One of the many delightful facts of Vermont life is that it tends to be uncrowded. Traffic-free. Line-free. As of the 2010 U.S. Census, Vermont’s population was 625,741, which made it the 49th most populous state…out of 50 states. That’s right: only Wyoming has fewer people.
Of course, Vermont is also a small state, in terms of land area. Even so, it’s the 30th state on the list for population density, with 67.7 inhabitants per square mile. Compare that to our two previous states of residence: New York has 412.3 inhabitants/sq. mile, and California has 241.7. Addison County, where we live, has a population density of 48 people/sq. mile, putting it below the state average.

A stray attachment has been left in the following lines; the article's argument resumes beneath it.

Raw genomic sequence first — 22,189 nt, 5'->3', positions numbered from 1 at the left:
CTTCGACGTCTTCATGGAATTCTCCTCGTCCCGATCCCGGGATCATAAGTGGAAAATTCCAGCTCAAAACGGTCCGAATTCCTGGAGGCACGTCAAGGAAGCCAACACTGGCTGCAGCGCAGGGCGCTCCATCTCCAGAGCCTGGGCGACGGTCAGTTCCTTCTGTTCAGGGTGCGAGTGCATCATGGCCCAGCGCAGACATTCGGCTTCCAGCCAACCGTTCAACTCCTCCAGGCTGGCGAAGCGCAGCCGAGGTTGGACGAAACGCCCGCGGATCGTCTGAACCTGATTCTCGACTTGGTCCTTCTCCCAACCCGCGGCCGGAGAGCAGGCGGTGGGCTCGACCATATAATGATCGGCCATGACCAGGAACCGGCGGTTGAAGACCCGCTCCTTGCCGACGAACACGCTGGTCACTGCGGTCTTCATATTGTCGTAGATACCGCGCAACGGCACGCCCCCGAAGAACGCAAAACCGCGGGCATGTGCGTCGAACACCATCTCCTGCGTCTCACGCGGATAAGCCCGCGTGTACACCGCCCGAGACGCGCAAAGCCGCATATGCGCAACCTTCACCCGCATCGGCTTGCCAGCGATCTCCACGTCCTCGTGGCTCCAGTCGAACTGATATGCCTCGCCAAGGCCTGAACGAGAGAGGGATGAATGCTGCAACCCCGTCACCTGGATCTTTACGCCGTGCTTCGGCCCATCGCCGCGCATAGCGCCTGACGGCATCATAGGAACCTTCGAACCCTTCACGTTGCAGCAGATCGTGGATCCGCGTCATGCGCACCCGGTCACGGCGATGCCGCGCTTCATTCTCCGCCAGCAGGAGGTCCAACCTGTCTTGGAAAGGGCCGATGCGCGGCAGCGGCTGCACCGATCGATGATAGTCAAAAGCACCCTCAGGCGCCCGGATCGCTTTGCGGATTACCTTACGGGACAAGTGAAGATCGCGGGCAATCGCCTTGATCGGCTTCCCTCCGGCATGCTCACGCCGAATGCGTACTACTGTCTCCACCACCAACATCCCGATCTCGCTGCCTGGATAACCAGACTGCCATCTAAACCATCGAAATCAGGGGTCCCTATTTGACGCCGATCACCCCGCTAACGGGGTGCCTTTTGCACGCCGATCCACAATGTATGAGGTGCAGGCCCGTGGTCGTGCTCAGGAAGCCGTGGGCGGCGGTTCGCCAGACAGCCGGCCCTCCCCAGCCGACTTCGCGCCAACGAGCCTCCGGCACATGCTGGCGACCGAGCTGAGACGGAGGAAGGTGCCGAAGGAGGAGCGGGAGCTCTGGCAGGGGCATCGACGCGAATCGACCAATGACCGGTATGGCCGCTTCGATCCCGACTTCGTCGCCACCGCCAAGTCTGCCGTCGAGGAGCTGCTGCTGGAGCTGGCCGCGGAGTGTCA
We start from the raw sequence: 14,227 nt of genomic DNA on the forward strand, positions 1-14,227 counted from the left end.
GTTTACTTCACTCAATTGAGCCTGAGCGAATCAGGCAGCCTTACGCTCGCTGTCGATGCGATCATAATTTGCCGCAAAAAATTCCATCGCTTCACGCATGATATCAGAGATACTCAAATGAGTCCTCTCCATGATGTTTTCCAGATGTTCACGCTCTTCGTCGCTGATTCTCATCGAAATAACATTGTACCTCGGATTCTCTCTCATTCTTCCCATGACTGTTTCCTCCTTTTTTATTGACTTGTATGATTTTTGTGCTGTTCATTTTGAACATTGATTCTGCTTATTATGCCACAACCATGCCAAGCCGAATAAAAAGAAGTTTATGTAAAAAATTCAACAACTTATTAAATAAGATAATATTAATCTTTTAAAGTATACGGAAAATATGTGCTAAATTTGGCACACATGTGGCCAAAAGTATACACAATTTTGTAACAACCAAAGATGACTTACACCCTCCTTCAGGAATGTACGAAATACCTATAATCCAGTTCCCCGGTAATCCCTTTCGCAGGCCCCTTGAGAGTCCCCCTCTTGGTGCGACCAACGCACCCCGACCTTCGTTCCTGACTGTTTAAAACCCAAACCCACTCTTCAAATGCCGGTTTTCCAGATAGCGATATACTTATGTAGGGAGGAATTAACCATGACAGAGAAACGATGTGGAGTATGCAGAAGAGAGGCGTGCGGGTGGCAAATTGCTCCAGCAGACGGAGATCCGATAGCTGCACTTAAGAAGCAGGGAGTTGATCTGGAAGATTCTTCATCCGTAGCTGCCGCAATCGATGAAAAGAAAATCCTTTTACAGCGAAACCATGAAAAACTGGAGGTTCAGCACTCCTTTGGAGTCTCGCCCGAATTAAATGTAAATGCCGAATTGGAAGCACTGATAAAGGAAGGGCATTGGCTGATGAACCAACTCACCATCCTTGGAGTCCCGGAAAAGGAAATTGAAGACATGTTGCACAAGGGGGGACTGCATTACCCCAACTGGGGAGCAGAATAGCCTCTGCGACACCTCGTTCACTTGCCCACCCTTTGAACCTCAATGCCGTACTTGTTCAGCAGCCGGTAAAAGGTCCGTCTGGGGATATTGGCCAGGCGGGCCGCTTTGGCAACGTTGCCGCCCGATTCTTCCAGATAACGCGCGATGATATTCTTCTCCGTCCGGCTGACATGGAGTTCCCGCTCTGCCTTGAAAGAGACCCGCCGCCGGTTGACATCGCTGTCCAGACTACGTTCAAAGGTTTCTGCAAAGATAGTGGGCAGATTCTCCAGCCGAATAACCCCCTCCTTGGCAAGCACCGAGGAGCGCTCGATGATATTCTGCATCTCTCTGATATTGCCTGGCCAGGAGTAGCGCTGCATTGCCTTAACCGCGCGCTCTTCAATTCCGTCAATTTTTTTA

So, you’d expect that there wouldn’t be much competition for resources around here. And there isn’t. Usually you can stroll into any restaurant and find a table, go to the grocery store and breeze through the checkout line, drive into town and barely have to stop. BUT I’ve learned that there are a few special circumstances in our small town when you’d better line up in advance. I pass these along as a public service to anybody who might one day decide to increase our population density:
1. Preschool Registration. First, let me be clear that compared to New York City or the Bay Area, where you need to get your child on a preschool waiting list immediately after birth, the preschool situation in Vermont is a walk in the woods. And by “walk in the woods,” I mean that you need to leave early and bring plenty of water and snacks.